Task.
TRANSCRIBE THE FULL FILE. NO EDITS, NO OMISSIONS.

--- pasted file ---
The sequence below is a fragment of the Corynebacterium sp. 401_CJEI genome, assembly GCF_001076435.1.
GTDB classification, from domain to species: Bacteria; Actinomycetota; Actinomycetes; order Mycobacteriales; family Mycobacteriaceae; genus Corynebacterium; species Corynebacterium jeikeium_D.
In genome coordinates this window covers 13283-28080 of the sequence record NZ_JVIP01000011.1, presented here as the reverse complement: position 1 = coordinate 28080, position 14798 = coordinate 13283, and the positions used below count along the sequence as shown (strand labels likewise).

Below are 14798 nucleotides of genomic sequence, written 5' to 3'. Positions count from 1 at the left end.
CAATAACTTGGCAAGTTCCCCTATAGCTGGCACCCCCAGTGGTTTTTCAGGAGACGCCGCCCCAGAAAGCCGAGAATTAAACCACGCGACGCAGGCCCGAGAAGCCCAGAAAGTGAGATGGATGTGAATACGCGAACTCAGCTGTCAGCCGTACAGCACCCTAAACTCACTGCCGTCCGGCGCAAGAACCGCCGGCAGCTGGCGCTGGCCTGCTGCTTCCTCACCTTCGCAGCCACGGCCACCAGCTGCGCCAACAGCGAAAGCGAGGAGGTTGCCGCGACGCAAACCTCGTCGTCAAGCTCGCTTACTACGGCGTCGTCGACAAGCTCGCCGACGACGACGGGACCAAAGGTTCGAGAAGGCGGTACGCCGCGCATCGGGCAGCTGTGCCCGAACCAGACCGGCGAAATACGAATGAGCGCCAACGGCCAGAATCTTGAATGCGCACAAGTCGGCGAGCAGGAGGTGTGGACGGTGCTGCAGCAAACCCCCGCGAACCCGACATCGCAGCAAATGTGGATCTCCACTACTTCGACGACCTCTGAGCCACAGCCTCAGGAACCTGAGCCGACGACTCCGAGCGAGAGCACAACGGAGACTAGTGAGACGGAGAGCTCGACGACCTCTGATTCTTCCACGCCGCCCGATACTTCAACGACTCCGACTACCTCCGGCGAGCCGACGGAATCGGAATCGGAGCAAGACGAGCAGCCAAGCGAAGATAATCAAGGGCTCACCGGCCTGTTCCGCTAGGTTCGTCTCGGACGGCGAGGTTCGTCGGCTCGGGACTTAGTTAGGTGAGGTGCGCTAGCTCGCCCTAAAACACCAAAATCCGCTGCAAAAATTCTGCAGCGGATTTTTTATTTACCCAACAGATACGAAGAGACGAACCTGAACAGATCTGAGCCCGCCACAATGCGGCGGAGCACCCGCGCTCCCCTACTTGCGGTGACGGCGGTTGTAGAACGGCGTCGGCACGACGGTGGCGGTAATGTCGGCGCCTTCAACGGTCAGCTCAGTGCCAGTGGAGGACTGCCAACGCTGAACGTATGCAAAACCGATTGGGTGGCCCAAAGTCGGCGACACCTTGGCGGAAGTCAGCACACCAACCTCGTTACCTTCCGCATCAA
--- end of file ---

The sequence below is a fragment of the Corynebacterium sp. 401_CJEI genome, assembly GCF_001076435.1.
GTDB classification, from domain to species: Bacteria; Actinomycetota; Actinomycetes; order Mycobacteriales; family Mycobacteriaceae; genus Corynebacterium; species Corynebacterium jeikeium_D.
In genome coordinates this window covers 13283-28080 of the sequence record NZ_JVIP01000011.1, presented here as the reverse complement: position 1 = coordinate 28080, position 14798 = coordinate 13283, and the positions used below count along the sequence as shown (strand labels likewise).

Below are 14798 nucleotides of genomic sequence, written 5' to 3'. Positions count from 1 at the left end.
CAATAACTTGGCAAGTTCCCCTATAGCTGGCACCCCCAGTGGTTTTTCAGGAGACGCCGCCCCAGAAAGCCGAGAATTAAACCACGCGACGCAGGCCCGAGAAGCCCAGAAAGTGAGATGGATGTGAATACGCGAACTCAGCTGTCAGCCGTACAGCACCCTAAACTCACTGCCGTCCGGCGCAAGAACCGCCGGCAGCTGGCGCTGGCCTGCTGCTTCCTCACCTTCGCAGCCACGGCCACCAGCTGCGCCAACAGCGAAAGCGAGGAGGTTGCCGCGACGCAAACCTCGTCGTCAAGCTCGCTTACTACGGCGTCGTCGACAAGCTCGCCGACGACGACGGGACCAAAGGTTCGAGAAGGCGGTACGCCGCGCATCGGGCAGCTGTGCCCGAACCAGACCGGCGAAATACGAATGAGCGCCAACGGCCAGAATCTTGAATGCGCACAAGTCGGCGAGCAGGAGGTGTGGACGGTGCTGCAGCAAACCCCCGCGAACCCGACATCGCAGCAAATGTGGATCTCCACTACTTCGACGACCTCTGAGCCACAGCCTCAGGAACCTGAGCCGACGACTCCGAGCGAGAGCACAACGGAGACTAGTGAGACGGAGAGCTCGACGACCTCTGATTCTTCCACGCCGCCCGATACTTCAACGACTCCGACTACCTCCGGCGAGCCGACGGAATCGGAATCGGAGCAAGACGAGCAGCCAAGCGAAGATAATCAAGGGCTCACCGGCCTGTTCCGCTAGGTTCGTCTCGGACGGCGAGGTTCGTCGGCTCGGGACTTAGTTAGGTGAGGTGCGCTAGCTCGCCCTAAAACACCAAAATCCGCTGCAAAAATTCTGCAGCGGATTTTTTATTTACCCAACAGATACGAAGAGACGAACCTGAACAGATCTGAGCCCGCCACAATGCGGCGGAGCACCCGCGCTCCCCTACTTGCGGTGACGGCGGTTGTAGAACGGCGTCGGCACGACGGTGGCGGTAATGTCGGCGCCTTCAACGGTCAGCTCAGTGCCAGTGGAGGACTGCCAACGCTGAACGTATGCAAAACCGATTGGGTGGCCCAAAGTCGGCGACACCTTGGCGGAAGTCAGCACACCAACCTCGTTACCTTCCGCATCAA